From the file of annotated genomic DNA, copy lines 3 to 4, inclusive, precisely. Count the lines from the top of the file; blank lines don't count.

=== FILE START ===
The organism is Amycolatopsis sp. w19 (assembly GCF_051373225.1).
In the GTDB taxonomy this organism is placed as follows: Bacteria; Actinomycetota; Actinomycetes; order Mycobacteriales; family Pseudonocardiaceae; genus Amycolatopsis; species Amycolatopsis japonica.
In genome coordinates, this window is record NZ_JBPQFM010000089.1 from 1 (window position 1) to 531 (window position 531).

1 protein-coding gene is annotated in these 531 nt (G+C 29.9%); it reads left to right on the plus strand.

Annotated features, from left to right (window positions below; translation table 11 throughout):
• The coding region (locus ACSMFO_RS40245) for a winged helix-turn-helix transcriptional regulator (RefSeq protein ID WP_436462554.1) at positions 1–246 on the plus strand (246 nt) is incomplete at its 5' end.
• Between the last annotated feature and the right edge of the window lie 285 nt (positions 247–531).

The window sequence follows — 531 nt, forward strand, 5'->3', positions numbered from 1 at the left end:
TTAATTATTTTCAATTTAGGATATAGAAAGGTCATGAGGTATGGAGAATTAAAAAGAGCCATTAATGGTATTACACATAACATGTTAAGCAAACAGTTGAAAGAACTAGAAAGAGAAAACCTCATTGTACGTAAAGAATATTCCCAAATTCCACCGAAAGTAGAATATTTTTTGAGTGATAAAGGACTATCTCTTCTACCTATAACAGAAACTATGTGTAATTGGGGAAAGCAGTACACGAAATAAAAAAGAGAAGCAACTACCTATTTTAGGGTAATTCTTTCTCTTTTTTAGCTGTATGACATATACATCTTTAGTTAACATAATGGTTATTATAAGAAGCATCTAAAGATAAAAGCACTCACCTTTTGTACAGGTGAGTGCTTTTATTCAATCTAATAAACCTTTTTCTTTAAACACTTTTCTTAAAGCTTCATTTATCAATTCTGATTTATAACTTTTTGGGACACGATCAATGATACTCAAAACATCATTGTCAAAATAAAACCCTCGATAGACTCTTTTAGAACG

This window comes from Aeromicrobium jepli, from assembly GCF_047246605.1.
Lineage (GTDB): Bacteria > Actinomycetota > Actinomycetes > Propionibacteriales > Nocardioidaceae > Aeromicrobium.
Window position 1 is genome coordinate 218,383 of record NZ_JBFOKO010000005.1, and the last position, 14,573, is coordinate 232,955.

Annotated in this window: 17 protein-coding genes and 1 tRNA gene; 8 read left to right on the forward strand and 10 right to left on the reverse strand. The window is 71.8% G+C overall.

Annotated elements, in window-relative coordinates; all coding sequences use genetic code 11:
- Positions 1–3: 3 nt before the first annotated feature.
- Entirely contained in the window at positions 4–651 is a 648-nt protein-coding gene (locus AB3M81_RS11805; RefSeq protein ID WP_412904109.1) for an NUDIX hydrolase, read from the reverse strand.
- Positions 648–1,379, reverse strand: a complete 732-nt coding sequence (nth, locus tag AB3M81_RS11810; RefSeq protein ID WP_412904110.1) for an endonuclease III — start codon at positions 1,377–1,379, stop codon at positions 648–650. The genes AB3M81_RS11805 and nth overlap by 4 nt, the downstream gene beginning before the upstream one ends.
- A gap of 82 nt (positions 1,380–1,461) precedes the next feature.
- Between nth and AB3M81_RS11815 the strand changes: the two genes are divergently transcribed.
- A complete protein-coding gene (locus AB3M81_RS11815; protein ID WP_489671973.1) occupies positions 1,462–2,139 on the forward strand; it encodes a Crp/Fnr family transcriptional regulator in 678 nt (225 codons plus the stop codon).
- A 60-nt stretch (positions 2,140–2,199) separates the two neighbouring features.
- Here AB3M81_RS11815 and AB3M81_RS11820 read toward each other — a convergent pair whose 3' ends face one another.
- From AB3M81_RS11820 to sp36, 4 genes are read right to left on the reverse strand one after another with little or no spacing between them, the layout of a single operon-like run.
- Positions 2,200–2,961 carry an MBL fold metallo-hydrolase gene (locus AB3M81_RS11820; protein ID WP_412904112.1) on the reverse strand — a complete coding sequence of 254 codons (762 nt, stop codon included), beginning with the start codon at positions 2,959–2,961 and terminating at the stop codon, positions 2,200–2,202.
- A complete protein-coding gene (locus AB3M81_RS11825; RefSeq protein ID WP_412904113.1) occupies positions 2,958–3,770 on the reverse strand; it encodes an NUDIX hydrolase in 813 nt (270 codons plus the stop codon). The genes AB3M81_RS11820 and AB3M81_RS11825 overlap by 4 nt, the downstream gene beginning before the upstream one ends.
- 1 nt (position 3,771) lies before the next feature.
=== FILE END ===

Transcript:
In genome coordinates, this window is record NZ_JBPQFM010000089.1 from 1 (window position 1) to 531 (window position 531).

1 protein-coding gene is annotated in these 531 nt (G+C 29.9%); it reads left to right on the plus strand.